Recently I wrote a post on all the ways in which I’m different from the mainstream. It’s made me more aware than ever of the whole concept of ‘normal’.
I know that there are many, too many, autistics out there who don’t want to be autistic. Who just want to fit in and be ‘normal’. I don’t agree with their stance, but I can understand why.
If you’re a young person who’s spent their whole life having it drummed into you that autism is a wrongness that needs to be Fixed, Treated, Managed and Social-Skills-Classed the heck out of you, if you’ve drowned in ‘behaviour plans’, IEPs and ‘special needs’, then of course you would wish you weren’t autistic. There are young adult autistics who refuse to identify as such, or even talk about it or be in contact with other autistics, because they’re so sick of all of that.
And if you’re an older autistic who’s spent a lifetime being put down, criticised, reviled, rejected, side-lined and/or abused for simply being what you are, struggling with co-occurring conditions like Executive Dysfunction or Sensory Processing Disorder, whether you have a diagnosis or not; if you’re unemployed, friendless, maybe homeless, struggling with depression, anxiety and other mental issues or addictions, then you’re not going to see much value in being autistic, and will likely reject the autistic community, think it laughable even.
I also know there are even autistics, both young and old, who support ‘that’ kind of autism organisation and their research into eradicating autism. I feel for them, I truly do, and I understand why they would do this, even if I don’t think it’s a good path to take.
The biggest reason not to take this path is simply this – it can’t be done. It’s gene-deep, brain-deep, neurologically-deep. It’s in your very nerves, muscles and cells. You can’t eradicate it. The only way to ‘rid society of autism’ is for all autistics to die and no more to be born, ie you can only eradicate autistics, not autism. Which amounts to genocide. And even if you don’t think this is a step too far, and/or you’re thinking well at least this would mean nobody would suffer like you have, consider that there are autistics who don’t feel this, who want to be alive no matter how difficult it is, and/or whose parents, family and friends, especially other autistics, very much want them to be alive. And you don’t have the right to decide for them. And that the biggest problem in all the above is actually people’s ATTITUDES to autistics. If that changed…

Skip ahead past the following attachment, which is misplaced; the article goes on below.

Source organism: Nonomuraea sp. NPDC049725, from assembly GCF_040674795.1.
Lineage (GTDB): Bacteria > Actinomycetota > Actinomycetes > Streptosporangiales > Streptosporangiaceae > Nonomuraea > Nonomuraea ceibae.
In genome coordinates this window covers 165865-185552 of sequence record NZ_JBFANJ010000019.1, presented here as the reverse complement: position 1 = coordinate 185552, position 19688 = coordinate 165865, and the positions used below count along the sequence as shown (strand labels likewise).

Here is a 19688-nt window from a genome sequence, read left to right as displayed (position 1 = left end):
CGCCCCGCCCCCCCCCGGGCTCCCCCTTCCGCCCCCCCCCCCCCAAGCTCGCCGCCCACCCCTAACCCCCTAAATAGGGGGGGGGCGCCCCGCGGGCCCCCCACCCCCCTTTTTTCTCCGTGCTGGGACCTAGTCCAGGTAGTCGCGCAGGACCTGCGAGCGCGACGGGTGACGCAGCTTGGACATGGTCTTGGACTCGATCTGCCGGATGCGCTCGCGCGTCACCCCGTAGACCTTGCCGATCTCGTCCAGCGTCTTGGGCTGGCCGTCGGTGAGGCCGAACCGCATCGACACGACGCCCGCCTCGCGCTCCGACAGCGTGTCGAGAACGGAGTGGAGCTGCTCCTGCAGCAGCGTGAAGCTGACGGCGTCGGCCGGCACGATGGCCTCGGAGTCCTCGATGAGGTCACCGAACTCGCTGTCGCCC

So my feeling is that we might as well accept it, even embrace it, and maybe even try to make the world a little better for all of us not ‘normal’, or at the very least give a giant metaphorical raised finger to the world, with our being proud to simply be ourselves. Because why the heck not.
In light of all this, I look at my own life, and while it’s been difficult beyond words, and there were long spells when I did try hard to be ‘normal’, I didn’t ever really see that ‘normal’ as anything wonderful. The paradox is that the very traits that make me different from NTs are the very traits that led me to think what the heck is so superior about these people? And this was long, long before I had any idea that I was autistic. This is the other thing at the heart of rejecting wanting not to be autistic – why would I want to be something I didn’t regard as an ‘improved model’, even if they obviously did? So no, I don’t want to be NT.